Penny throws in an “as a Jew I’m offended” remark, calls the programme “a reflective and excruciatingly well-researched series”, and then gives her laughable defence of why this is the case and it can’t possibly be biased: because it “opens with five gruelling minutes set in Bergen-Belsen concentration camp, cutting in segments of real footage from the mass graves”.

Done with the Jews-as-victims part, Penny finally reveals her true agenda as she turns to the Palestinians and describes the IDF “penning your family behind gun-bristling checkpoints, cramming your friends and neighbors behind apartheid walls, bombing your home, machine-gunning your grandchildren.

Because Israel does that all the time of course, and all just for fun with no reason. Because even though the Jews were victims in the Holocaust, now they’re not allowed to defend themselves.

And that pretty much sums up the message of The Promise. Jews are no longer victims, in fact Jews are the oppressors, and any time you might think a Jew is a victim, it’s their own fault.

For example, at the end of Part 1, Lefty-Israeli-Brother tells impressionable British girl Erin that the fence is not to prevent terrorism; it’s just to humiliate the Palestinians. Two minutes later there is a suicide bombing, the implication being that the brother is right. But there is no counter-argument that suicide bombings decreased by over 90% after the fence was built.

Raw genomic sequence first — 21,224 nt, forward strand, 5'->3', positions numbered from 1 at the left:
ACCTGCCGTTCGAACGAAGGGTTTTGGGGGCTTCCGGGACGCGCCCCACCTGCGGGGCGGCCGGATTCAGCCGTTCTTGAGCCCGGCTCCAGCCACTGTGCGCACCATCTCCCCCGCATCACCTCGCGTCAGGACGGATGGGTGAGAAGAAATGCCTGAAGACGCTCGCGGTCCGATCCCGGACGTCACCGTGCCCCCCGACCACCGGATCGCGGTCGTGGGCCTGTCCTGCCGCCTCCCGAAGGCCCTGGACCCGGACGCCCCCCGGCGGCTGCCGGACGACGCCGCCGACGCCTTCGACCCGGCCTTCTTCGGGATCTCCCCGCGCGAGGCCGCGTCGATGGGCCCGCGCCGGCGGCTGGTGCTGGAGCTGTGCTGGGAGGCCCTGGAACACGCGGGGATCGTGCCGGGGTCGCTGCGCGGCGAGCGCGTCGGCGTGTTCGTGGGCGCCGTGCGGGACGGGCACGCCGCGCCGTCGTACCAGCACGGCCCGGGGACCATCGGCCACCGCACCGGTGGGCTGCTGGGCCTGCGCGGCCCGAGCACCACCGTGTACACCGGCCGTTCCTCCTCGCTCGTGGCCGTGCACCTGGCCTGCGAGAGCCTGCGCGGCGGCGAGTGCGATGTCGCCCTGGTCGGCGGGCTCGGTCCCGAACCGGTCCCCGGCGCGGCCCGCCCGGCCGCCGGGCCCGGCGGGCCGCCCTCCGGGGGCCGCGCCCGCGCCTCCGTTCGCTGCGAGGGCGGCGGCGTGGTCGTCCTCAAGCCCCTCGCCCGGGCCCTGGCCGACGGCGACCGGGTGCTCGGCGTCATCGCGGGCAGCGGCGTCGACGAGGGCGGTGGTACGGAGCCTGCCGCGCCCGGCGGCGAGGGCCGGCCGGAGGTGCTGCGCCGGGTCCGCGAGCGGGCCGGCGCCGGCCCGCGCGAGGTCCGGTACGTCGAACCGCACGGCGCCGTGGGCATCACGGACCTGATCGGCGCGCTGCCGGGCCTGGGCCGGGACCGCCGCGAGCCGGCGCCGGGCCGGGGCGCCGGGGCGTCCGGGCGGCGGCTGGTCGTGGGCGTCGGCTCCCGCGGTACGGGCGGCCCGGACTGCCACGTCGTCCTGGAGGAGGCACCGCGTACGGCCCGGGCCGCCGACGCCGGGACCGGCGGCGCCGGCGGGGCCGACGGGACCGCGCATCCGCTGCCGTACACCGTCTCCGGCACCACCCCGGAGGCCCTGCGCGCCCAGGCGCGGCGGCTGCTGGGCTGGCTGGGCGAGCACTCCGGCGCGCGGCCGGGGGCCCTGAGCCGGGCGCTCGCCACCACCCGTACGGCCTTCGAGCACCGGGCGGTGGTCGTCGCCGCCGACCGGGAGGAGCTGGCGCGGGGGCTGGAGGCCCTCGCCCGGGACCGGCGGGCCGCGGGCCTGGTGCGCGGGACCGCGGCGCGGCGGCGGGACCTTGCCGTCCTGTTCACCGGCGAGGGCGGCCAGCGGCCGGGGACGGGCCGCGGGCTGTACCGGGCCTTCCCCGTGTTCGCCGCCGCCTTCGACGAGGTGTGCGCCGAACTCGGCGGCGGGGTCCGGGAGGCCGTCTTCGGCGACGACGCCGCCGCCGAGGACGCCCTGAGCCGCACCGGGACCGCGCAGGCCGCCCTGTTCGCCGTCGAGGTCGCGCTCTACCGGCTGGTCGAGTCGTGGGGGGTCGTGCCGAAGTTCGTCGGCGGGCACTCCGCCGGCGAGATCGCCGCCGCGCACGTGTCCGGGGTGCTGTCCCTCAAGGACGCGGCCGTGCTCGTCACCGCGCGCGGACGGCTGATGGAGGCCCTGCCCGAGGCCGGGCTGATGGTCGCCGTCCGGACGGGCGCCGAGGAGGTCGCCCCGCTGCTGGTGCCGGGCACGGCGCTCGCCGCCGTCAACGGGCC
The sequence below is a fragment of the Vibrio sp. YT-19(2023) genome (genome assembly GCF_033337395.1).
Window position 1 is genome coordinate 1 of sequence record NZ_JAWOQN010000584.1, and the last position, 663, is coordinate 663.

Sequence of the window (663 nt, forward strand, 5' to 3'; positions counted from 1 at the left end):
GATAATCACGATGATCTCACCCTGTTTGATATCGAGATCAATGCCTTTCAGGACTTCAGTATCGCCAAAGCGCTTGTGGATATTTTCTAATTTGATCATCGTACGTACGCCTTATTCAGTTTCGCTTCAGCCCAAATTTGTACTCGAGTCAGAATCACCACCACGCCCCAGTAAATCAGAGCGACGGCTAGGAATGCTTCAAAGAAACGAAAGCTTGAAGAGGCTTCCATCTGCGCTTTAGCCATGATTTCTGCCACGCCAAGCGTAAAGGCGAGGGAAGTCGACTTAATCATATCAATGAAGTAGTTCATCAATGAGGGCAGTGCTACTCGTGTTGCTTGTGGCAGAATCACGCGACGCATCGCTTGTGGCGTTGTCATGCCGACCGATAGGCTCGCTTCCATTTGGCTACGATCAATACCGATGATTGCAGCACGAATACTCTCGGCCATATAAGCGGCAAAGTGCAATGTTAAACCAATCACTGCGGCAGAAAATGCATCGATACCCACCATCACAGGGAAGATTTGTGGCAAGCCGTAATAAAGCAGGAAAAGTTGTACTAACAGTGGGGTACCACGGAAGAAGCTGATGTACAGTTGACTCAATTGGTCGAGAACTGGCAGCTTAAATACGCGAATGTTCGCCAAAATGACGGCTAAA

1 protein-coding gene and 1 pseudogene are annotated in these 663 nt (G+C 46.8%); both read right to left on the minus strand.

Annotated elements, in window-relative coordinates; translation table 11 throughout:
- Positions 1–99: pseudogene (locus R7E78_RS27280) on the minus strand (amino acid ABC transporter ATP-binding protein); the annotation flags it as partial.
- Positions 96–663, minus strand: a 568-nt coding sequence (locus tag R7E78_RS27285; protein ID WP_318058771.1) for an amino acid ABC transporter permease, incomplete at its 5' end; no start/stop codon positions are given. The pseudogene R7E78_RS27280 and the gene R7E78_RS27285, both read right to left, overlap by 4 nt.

In Part 2 the brother (who was injured in the bombing) discovers that Erin’s grandfather was in the 1946 bombing of the King David hotel by the Irgun. He states that the two cases are “exactly the same; people blowing up buildings because they can’t make their point any other way”. It’s amazing that he can call it exactly the same, yet on the one hand the programme seems to defend suicide bombings and blame them on Israel; and at the same time leave out all the context of the King David hotel bombing – such as that the Irgun gave three warnings for the hotel to be evacuated, which were ignored, and that Jewish groups condemned the Irgun, Ben Gurion calling them “the enemy of the Jewish people”. Suicide bombers, on the other hand, don’t give warnings because their aim is to cause maximum civilian casualties, and in the Arab world, rather than condemnation, people who kill Israeli civilians are usually considered heroes.